Brunson shoots for a takedown but Whittaker sprawls. Brunson is able to get a body lock as they return to standing but Whittaker mounts enough resistance to prevent Brunson advancing the position; is able to loosen Brunson’s grip and break clean as they return to the centre. Whittaker swarms forward with strikes, which land on Brunson’s head.

Brunson refuses to be backed up and rushes forward whereupon Whittaker lands a check left hook as he circles away that drops Brunson. Brunson stands but Whittaker follows up with several uppercuts and hooks, from the clinch and the outside. Brunson seeks to clinch but Whittaker defends.

As Brunson backs up, Whittaker follows up a jab with a head kick that decks Brunson, who stands again but is bent over double whilst covering up.

Whittaker lands several more punches to Brunson’s head that floor him again and follows up with ground strikes that Brunson can’t answer.

Referee Herb Dean steps in to end the contest as a TKO win for Whittaker. This contest earned ‘Fight of the Night’ and ‘Performance of the Night’ accolades.

1. Vs. Ronaldo Souza – UFC on Fox 24 (April 15, 2017)

Ronaldo ‘Jacare’ Souza was the most decorated and toughest opponent Whittaker had fought to date. Jacare was an eight-time BJJ world champion, a two-time Strikeforce Middleweight Champion and had won his last two UFC fights by stoppage.

Round 1 begins with Jacare claiming the centre and Whittaker circling. Whittaker feints several times to go in, and then slides in with a lead left hook that lands.

Jacare tries to pressure to a clinch but Whittaker keeps his hands low to defend and circles back out. Whittaker lands a jab then Jacare presses Whittaker to the cage and clinches, but Whittaker gains an underhook to prevent Jacare advancing to a body lock.

Jacare then drops down to a single-leg takedown attempt, and brings Whittaker down, but is unable to get both arms free and they return to standing. Again, Jacare gets a takedown, this time with a knee tap and trip against the cage but Whittaker scoots onto his side and knees and stands back up. In doing so he gives up his back to Jacare who gets his hooks in and looks for Whittaker’s neck.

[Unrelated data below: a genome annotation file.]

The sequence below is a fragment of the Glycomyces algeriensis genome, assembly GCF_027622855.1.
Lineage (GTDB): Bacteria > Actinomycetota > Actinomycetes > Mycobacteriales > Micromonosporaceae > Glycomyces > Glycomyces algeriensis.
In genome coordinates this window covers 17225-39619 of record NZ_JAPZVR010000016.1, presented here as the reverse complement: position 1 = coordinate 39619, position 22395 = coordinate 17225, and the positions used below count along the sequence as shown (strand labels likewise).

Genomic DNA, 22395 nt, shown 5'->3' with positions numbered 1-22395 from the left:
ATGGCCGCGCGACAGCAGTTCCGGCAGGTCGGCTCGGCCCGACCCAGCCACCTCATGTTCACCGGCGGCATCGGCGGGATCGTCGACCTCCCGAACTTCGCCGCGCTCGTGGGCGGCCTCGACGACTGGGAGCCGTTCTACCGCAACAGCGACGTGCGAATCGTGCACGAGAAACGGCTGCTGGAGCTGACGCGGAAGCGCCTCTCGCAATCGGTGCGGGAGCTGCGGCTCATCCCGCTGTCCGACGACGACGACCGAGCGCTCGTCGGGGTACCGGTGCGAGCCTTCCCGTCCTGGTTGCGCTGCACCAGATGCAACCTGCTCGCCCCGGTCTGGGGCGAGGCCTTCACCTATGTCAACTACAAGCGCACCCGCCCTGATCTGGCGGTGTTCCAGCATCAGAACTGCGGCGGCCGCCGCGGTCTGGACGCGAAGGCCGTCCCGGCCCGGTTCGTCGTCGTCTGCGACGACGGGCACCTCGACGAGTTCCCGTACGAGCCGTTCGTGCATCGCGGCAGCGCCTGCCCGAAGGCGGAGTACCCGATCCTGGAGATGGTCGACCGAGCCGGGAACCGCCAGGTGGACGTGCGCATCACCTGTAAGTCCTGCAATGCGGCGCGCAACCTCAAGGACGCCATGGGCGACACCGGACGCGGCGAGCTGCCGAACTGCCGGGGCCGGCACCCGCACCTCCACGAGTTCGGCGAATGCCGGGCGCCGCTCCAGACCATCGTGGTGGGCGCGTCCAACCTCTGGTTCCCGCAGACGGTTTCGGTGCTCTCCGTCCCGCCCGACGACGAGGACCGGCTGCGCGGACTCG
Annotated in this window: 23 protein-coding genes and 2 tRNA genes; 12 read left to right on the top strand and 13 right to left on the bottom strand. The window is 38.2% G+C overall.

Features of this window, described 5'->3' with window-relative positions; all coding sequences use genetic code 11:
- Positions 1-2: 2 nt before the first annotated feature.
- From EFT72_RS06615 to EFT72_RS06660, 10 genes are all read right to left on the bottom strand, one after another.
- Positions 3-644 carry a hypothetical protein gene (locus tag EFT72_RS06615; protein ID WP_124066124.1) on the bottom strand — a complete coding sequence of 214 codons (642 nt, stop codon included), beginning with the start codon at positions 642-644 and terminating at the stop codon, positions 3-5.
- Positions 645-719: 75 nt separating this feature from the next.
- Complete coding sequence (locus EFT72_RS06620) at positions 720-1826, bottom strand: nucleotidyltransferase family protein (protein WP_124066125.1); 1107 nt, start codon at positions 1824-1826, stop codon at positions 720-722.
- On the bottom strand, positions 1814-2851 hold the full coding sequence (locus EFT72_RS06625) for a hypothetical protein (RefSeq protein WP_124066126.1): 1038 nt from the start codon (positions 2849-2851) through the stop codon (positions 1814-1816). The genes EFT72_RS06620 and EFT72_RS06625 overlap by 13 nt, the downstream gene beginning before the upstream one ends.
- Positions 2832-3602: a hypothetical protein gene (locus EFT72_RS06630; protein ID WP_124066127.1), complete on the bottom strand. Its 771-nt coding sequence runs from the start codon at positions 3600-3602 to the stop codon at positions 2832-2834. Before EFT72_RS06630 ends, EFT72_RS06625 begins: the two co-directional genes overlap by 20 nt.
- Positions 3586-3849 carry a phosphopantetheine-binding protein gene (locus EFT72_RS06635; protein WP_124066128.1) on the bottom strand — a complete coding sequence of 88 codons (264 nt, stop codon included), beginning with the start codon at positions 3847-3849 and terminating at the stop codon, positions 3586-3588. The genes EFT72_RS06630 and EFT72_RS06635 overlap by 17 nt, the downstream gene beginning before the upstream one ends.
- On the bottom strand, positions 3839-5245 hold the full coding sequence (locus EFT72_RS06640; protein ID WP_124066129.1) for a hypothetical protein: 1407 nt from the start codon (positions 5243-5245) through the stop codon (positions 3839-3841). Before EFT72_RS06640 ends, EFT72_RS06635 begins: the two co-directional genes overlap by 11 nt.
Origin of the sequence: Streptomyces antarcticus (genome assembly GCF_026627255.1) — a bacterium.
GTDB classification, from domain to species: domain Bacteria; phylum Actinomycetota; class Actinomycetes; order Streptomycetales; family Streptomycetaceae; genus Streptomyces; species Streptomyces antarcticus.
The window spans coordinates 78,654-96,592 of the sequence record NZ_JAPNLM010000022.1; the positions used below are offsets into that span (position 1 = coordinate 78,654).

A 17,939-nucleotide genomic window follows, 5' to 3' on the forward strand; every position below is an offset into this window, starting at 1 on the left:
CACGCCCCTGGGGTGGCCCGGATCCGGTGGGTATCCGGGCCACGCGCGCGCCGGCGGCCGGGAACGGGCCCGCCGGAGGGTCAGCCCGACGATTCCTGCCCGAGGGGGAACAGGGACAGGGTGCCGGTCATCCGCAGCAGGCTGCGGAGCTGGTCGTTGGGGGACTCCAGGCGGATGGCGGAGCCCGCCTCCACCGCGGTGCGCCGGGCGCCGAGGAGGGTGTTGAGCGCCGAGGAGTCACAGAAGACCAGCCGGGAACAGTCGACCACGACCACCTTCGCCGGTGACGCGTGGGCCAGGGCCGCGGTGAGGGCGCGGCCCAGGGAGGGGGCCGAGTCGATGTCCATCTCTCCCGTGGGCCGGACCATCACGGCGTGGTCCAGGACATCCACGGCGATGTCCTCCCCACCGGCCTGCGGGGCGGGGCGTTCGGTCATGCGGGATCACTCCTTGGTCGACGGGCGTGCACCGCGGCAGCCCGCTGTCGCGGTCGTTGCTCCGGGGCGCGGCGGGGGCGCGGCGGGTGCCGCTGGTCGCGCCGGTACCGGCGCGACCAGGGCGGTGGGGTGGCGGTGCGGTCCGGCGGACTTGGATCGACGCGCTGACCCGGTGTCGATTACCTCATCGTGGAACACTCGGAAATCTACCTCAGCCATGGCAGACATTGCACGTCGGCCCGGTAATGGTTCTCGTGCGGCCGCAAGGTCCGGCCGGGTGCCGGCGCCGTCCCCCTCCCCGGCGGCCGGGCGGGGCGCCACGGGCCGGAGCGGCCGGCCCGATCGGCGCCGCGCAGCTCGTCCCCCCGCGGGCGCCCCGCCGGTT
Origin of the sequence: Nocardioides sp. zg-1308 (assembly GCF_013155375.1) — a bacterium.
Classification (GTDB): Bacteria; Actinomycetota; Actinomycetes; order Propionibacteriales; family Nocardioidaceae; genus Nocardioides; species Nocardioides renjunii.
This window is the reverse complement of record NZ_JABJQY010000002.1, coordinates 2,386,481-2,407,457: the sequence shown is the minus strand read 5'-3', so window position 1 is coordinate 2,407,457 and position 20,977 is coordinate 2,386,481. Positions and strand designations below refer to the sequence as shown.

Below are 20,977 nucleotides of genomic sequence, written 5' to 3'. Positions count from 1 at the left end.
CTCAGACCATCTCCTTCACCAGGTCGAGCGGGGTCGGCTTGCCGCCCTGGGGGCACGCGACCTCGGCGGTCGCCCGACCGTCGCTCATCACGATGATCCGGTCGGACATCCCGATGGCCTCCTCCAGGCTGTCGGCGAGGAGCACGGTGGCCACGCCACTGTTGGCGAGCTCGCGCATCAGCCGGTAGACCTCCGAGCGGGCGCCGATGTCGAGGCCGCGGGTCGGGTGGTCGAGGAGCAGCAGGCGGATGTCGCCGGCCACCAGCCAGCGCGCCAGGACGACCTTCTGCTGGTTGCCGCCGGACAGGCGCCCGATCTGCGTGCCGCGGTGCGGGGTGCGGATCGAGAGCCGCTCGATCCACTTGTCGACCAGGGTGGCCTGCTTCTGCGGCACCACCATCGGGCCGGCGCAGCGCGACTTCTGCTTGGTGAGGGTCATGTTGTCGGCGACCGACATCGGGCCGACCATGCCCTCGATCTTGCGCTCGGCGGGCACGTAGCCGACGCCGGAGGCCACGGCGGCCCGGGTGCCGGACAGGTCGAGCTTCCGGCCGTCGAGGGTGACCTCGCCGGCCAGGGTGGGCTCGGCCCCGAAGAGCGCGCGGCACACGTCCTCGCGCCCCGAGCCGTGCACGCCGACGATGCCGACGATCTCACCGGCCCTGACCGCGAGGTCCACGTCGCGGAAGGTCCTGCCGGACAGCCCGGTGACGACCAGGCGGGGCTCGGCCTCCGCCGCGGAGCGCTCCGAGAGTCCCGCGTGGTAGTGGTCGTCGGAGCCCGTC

Whittaker blocks the choke and bumps Jacare off his neck to the floor. Then he uses an overhook to break from the standing clinch that Jacare seeks to establish. Jacare’s breathing now becomes more laboured, whilst his steps look heavy and plodding.

Whittaker jumps in with a jab, cross, hook combination that lands. Jacare slips then stands again, pressuring Whittaker, who then closes in with a jab, lands an uppercut then a hook that stings Jacare. Jacare begins to time Whittaker moving in, and lands two right hands as they exchange.

Jacare then push-kicks but Whittaker blocks, landing an uppercut and a body shot as Jacare closes to clinch. Whittaker lands a clean, left hook and starts to back Jacare up as round 1 ends.

Round 2 begins with both fighters contesting the centre of the octagon. Whittaker feints forward then backs up, soon after to bounce forward with a jab then a cross that drops Jacare hard. Whittaker follows with several ground strikes while trying to avoid getting trapped in Jacare’s guard. Whittaker backs off, and referee Mario Yamasaki returns Jacare to his feet.

Whittaker looks to land again but Jacare circles away then throws and misses, then shoots for a takedown but Whittaker sprawls. Whittaker steps in with a jab uppercut that staggers Jacare and continues to press his opponent who circles away.

Whittaker throws a head kick into Jacare’s circling position that lands hard and continues to step in, landing jabs and lead hooks then moving out of range. Soon after, he lands a hard lead hook then keeps pressuring, following with a jab and right head kick combination that hurts Jacare.

Taking several more shots, Jacare drops to the floor. Whittaker rains multiple unanswered ground strikes, elbows and punches. Jacare rolls over to try and return to standing but, by now, Mario Yamasaki has seen enough and steps in to call the fight for Whittaker by TKO. This bout also won the ‘Performance of the Night’.

So there we have it folks, 5 of Robert Whittaker’s best MMA Finishes! Amassing a stellar resume of 23 wins with 9 TKO/KO’s and 5 submissions, where do you say “The Reaper” ranks among the All-Time Middleweight Greats? From the list above, what’s your favourite ruthless “Reaper” moment?

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Roland has been a sports enthusiast from the age of 8, engaging in running, swimming, climbing, surfing and kayaking. He began training Brazilian Jiu Jitsu in 2018 having become a staunch fan of pro MMA. He has since competed in several BJJ tournaments and is continuing to expand his martial arts knowledge and skills.